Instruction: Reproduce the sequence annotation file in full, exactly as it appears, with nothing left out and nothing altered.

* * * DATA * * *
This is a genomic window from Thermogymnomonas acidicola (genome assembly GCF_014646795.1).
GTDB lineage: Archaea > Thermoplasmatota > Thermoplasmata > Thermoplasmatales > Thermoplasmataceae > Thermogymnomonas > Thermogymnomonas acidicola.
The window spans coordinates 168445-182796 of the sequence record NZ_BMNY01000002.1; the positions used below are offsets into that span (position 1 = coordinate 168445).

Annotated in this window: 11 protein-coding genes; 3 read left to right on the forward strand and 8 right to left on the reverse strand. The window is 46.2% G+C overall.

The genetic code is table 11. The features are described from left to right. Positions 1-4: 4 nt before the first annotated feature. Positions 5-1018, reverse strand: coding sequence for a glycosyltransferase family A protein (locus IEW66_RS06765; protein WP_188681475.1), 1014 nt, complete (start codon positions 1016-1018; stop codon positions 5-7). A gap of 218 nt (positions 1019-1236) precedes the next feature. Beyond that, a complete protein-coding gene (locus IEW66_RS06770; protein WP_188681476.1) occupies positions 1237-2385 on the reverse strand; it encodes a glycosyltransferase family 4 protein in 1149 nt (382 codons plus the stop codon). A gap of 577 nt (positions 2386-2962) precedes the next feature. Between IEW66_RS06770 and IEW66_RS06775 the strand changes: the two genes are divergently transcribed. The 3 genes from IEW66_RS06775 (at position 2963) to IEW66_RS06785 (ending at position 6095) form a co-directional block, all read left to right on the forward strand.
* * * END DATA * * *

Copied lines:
This is a genomic window from Thermogymnomonas acidicola (genome assembly GCF_014646795.1).
GTDB lineage: Archaea > Thermoplasmatota > Thermoplasmata > Thermoplasmatales > Thermoplasmataceae > Thermogymnomonas > Thermogymnomonas acidicola.
The window spans coordinates 168445-182796 of the sequence record NZ_BMNY01000002.1; the positions used below are offsets into that span (position 1 = coordinate 168445).

Annotated in this window: 11 protein-coding genes; 3 read left to right on the forward strand and 8 right to left on the reverse strand. The window is 46.2% G+C overall.

The genetic code is table 11. The features are described from left to right. Positions 1-4: 4 nt before the first annotated feature. Positions 5-1018, reverse strand: coding sequence for a glycosyltransferase family A protein (locus IEW66_RS06765; protein WP_188681475.1), 1014 nt, complete (start codon positions 1016-1018; stop codon positions 5-7). A gap of 218 nt (positions 1019-1236) precedes the next feature. Beyond that, a complete protein-coding gene (locus IEW66_RS06770; protein WP_188681476.1) occupies positions 1237-2385 on the reverse strand; it encodes a glycosyltransferase family 4 protein in 1149 nt (382 codons plus the stop codon). A gap of 577 nt (positions 2386-2962) precedes the next feature. Between IEW66_RS06770 and IEW66_RS06775 the strand changes: the two genes are divergently transcribed. The 3 genes from IEW66_RS06775 (at position 2963) to IEW66_RS06785 (ending at position 6095) form a co-directional block, all read left to right on the forward strand.